A Game of War
Le Jeu de la Guerre
Guy Debord and Alice Becker-Ho playing Kriegspiel in 1977. Photo by Jeanne Cornet via Cabinet
After he disbanded the Situationist International in 1972, one of the obsessions that consumed Guy Debord was a board game he invented. Kriegspiel, or Le Jeu de la Guerre—German and French, respectively, for “war game”—was based on Debord’s reading of the military theorist Carl von Clausewitz. The London-based group Class Wargames describes Kriegspiel’s purpose concisely:
For Debord, The Game of War wasn’t just a game - it was a guide to how people should live their lives within Fordist society. By playing, revolutionary activists could learn how to fight and win against the oppressors of spectacular society.
So convinced was Debord of the game’s utility and revolutionary potential that, in 1977, he founded Les Jeux Stratégiques et Historiques (Strategic and Historic Games) to produce a limited run of Kriegspiel sets. Ten years later, Debord and his wife Alice Becker-Ho published a book about Kriegspiel, Le Jeu de la Guerre. Debord opens the sixth chapter of his memoir Panegyric with these reflections on his game:
I have been very interested in war, in the theoreticians of its strategy, but also in reminiscences of battles and in the countless other disruptions history mentions, surface eddies on the river of time. I am not unaware that war is the domain of danger and disappointment, perhaps even more so than the other sides of life. This consideration has not, however, diminished the attraction that I have felt for it.
And so I have studied the logic of war. Moreover, I succeeded, a long time ago, in presenting the basics of its movements on a rather simple board game: the forces in contention and the contradictory necessities imposed on the operations of each of the two parties. I have played this game and, in the often difficult conduct of my life, I have utilized lessons from it – I have also set myself rules of the game for this life, and I have followed them. The surprises of this Kriegspiel seem inexhaustible; and I fear that this may well be the only one of my works that anyone will dare acknowledge as having some value. On the question of whether I have made good use of such lessons, I will leave it to others to decide.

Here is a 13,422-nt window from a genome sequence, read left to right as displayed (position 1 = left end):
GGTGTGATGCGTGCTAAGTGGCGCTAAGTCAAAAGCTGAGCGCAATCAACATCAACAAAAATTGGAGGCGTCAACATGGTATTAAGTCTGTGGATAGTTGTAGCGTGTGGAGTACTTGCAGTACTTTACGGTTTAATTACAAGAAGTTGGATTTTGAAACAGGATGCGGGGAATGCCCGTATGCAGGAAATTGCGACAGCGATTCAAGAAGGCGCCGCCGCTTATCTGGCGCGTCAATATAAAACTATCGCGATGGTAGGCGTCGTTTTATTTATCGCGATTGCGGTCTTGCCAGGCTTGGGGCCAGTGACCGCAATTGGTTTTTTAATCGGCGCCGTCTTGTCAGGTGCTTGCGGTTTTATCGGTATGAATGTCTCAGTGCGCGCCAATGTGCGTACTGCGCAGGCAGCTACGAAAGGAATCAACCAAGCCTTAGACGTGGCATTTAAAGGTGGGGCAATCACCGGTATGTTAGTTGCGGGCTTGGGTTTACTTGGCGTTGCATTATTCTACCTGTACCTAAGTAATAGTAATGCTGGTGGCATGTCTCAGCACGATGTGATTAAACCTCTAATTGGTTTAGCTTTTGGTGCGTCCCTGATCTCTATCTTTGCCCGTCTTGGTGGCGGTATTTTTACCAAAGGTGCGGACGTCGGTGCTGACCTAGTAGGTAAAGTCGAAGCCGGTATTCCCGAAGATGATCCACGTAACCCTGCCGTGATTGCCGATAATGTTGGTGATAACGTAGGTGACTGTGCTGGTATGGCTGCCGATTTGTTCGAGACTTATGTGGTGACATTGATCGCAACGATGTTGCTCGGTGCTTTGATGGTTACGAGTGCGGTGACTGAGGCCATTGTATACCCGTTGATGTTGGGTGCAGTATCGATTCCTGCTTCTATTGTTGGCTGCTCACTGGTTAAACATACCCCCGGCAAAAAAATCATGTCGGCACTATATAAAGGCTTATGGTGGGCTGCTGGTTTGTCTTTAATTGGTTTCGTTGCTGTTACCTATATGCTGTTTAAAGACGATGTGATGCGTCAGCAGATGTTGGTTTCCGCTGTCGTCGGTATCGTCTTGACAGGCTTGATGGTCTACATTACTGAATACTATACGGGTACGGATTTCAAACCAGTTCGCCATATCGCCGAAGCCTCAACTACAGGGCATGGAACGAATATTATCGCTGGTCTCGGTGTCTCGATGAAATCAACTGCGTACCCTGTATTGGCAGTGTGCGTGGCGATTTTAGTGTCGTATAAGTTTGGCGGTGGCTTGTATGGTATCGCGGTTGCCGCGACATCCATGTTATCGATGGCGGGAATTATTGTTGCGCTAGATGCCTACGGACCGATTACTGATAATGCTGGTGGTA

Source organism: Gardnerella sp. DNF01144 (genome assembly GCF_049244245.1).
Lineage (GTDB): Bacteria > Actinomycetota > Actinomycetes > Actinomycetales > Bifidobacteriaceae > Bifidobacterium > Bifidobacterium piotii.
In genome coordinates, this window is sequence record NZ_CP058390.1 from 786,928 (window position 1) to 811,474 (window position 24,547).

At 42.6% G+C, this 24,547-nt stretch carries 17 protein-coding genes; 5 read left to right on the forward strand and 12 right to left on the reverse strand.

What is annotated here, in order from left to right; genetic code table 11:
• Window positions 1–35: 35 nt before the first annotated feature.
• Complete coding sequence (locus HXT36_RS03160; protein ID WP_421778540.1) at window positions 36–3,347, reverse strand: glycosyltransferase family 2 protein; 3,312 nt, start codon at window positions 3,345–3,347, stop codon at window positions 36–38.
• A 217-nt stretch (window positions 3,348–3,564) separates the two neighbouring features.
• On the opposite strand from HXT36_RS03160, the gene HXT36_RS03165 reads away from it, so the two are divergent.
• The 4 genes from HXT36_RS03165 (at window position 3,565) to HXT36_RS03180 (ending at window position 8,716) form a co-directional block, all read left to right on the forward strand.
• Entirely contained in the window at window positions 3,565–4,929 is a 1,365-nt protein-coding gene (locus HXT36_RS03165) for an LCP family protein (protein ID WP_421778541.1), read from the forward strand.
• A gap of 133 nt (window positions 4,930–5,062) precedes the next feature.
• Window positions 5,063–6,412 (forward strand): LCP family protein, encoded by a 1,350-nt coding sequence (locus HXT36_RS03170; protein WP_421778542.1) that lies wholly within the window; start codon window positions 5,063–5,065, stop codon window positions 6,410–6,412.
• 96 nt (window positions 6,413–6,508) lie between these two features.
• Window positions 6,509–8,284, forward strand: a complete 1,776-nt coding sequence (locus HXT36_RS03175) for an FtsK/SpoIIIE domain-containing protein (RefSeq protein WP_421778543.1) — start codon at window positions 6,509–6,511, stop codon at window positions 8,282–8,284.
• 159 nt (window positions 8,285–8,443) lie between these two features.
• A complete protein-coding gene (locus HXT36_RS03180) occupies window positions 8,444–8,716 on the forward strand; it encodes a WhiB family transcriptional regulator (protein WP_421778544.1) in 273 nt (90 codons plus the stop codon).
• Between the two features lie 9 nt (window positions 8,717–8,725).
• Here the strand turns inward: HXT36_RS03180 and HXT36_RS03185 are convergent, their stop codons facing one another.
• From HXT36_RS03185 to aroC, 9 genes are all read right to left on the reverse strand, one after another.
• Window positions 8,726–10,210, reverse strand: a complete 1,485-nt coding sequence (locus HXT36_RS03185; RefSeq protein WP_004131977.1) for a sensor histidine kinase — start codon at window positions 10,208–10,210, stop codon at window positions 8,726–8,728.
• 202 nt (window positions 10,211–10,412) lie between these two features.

The Atlas Press English-language edition of Becker-Ho and Debord’s book, A Game of War, comes with a board and punch-out pieces, but Board Game Geek warns that this edition “has a faulty translation of the rules, making it more or less unplayable.” The Radical Software Group’s web version of the game has been down for some time. So if, like me, you enjoy using things without paying for them, the best bet seems to be Class Wargames’ printable boards, pieces, and battle maps. Their website also has the free book Class Wargames: Ludic subversion against spectacular capitalism, plus information about such radical board games as Imperialism in Space, which promises to give players “a critical understanding of the political and theoretical arguments of Vladimir Lenin’s famous 1916 pamphlet Imperialism: The Highest Stage of Capitalism.”
After the jump, an explanation of Kriegspiel’s rules….